When I turned nine, I received for my birthday a wonderful gift--a book. It was about King Arthur and his knights. Even though I vividly remember the shiny blue and red cover and the smell of the new paper, I don't remember the author. But I thank her or him every day of my writing life. That writer stirred up something in me that has been bubbling ever since: a love for reading, and the urgent need to put words down on paper.

In spite of my love for reading, writing as a profession never occurred to me until I became an adult. I worked at an odd variety of jobs before I realized that writing was what I really wanted to do for the rest of my life. Over the years, I waited tables, sold hot dogs, and drove a "Tooth" van from which I taught kids how to brush their teeth and floss. One year I traveled across the world to Hong Kong and taught English to Vietnamese adults. I wrote feature stories for a newspaper and designed letterhead for a printer. One happy summer I worked as a camp counselor.

After two years in the navy and more travel, I landed in the freshman class at the University of Connecticut. Naturally, I majored in English literature. More doors opened for me as I read poetry, novels, essays, and did my share of writing. Still, I did not see myself as a writer. I knew that I enjoyed being around kids, so I became a schoolteacher.

And then, finally, in a fourth-grade classroom, the light bulb in my head flickered on and shone brightly. Its message was, I WANT TO WRITE! In my classroom, I was surrounded by kids and their books. I read those books and fell in love with the characters, the authors, the messages. I was hooked, but I never fought. I allowed myself to be reeled in.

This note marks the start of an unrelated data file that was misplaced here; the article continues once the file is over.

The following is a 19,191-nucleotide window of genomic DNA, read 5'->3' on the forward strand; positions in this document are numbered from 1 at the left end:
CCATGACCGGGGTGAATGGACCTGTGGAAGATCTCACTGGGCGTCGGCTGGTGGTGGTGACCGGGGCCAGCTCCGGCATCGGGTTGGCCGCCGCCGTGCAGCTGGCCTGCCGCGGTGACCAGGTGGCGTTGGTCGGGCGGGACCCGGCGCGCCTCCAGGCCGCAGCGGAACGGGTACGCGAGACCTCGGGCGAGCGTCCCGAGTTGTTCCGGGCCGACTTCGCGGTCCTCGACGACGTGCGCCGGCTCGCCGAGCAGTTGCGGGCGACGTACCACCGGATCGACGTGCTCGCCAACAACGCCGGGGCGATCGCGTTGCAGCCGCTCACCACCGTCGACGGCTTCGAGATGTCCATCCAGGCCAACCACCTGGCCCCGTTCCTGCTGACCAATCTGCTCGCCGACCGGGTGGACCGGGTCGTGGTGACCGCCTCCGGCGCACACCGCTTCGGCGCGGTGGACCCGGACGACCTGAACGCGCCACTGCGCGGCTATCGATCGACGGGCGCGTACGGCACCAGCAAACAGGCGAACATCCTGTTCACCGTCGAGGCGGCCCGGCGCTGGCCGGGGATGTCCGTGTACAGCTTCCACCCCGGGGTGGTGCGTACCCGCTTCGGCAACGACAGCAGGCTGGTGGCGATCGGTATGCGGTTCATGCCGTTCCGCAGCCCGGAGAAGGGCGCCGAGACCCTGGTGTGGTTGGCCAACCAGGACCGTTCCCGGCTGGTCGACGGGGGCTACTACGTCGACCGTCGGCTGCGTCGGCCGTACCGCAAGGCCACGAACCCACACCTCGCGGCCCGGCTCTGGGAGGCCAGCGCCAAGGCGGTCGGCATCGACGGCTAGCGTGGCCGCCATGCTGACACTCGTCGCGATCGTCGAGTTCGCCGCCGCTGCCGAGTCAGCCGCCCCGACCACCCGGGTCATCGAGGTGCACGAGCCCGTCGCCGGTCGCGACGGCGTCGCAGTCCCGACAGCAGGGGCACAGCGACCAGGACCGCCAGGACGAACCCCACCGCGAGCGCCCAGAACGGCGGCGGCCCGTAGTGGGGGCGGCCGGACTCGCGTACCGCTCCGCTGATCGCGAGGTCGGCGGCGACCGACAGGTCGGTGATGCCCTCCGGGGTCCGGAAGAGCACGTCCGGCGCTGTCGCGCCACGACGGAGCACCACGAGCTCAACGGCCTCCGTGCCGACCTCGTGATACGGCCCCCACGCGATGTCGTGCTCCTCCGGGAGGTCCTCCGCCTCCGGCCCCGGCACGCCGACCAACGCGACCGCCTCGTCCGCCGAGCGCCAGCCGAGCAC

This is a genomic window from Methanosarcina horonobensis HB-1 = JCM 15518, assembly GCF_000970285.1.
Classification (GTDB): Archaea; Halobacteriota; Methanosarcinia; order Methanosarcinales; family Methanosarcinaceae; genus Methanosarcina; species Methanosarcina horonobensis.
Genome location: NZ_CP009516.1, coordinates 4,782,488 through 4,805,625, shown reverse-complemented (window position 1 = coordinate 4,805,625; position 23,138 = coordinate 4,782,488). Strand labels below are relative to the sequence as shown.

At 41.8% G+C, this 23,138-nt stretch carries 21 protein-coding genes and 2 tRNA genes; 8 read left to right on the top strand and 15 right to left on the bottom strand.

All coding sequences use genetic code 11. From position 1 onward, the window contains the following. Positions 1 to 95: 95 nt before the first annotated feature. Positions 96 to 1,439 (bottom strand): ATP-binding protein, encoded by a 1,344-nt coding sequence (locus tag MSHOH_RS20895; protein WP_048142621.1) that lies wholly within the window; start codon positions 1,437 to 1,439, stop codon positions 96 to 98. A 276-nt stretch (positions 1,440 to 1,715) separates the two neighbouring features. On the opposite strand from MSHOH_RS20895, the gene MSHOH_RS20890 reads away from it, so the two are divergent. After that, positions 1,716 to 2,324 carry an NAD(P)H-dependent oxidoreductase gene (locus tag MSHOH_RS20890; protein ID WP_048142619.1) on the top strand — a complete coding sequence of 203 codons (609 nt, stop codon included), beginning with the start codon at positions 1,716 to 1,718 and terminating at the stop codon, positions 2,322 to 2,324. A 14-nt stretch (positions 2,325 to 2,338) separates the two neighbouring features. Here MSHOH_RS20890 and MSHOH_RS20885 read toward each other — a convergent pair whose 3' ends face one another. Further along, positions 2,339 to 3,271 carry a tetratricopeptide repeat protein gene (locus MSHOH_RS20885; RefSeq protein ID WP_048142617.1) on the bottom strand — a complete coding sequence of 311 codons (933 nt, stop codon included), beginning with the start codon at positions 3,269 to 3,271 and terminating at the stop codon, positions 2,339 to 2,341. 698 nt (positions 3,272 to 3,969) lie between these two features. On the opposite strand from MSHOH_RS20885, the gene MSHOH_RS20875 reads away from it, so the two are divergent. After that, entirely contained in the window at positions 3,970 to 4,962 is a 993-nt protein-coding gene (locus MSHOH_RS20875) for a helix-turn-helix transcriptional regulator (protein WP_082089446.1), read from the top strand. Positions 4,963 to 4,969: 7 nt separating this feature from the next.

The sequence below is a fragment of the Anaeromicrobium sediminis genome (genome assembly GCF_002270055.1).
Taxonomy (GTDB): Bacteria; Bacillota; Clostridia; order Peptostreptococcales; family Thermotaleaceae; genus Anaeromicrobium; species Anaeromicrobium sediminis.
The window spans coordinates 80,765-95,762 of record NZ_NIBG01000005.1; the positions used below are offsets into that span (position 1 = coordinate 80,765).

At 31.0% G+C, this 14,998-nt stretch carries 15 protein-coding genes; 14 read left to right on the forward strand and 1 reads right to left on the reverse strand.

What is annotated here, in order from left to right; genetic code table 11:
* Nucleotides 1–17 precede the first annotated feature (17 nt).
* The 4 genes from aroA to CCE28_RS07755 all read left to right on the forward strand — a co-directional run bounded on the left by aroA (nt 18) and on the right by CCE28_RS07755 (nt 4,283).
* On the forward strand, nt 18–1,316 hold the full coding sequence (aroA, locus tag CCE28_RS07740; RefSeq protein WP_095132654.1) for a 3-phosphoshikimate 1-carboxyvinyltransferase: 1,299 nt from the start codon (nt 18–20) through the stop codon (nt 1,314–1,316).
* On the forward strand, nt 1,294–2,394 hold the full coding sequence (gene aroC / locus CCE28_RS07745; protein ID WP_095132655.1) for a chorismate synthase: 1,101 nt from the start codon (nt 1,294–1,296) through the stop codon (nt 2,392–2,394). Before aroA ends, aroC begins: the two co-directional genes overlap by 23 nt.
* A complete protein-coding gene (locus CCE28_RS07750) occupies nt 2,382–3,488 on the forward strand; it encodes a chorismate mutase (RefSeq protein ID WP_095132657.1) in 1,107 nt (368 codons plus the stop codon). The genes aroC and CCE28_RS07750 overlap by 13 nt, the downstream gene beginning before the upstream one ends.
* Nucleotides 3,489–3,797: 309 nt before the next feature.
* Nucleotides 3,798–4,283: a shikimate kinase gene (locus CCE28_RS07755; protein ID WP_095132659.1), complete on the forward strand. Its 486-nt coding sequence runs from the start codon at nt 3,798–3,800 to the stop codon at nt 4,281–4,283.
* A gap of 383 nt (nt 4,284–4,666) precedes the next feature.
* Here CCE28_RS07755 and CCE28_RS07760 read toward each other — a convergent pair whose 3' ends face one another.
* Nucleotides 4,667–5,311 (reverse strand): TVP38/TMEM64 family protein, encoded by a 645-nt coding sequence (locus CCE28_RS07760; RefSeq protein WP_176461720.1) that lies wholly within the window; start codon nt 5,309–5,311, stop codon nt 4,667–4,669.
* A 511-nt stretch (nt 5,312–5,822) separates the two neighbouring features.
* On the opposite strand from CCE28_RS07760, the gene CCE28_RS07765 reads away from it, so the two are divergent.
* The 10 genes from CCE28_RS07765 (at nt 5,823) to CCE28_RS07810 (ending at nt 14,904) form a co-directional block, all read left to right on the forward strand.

My writing life began one evening after reading parts of Charlotte's Web to my class. Home from teaching, I walked into my apartment, dropped my bookbag, and headed for the typewriter (this was before word processing came along!). I wrote my first story that night and sent it to a book publisher the next day. Four weeks later I received my first rejection slip. But by then, I had written more stories, and they, too, were in the mail, soon to appear on editors' desks around the country.

The rejection slips came in, often flooding my mailbox. But I wrote, and I sent my best work along to a long list of publishing houses. Although more rejection slips arrived with each mail, I never felt rejected. My routine was set, and it didn't change: I taught by day and wrote by night. Each evening found me hunched over the typewriter creating characters, settings, and plots. Most weekends I walked on the beach with a dream in my head and a notebook in my back pocket. From those dreams and notes I wrote story after story.

Four years passed. Dozens of book manuscripts had been written, sent, and rejected. Then the day came when one of those "rejection" envelopes turned out to contain not a rejection but an acceptance. "Dear Mr. Roy . . . We are happy to tell you that we would love to publish your book. . ." Those seventeen words changed my life. I was no longer a schoolteacher who tried to write. I was going to be a published author!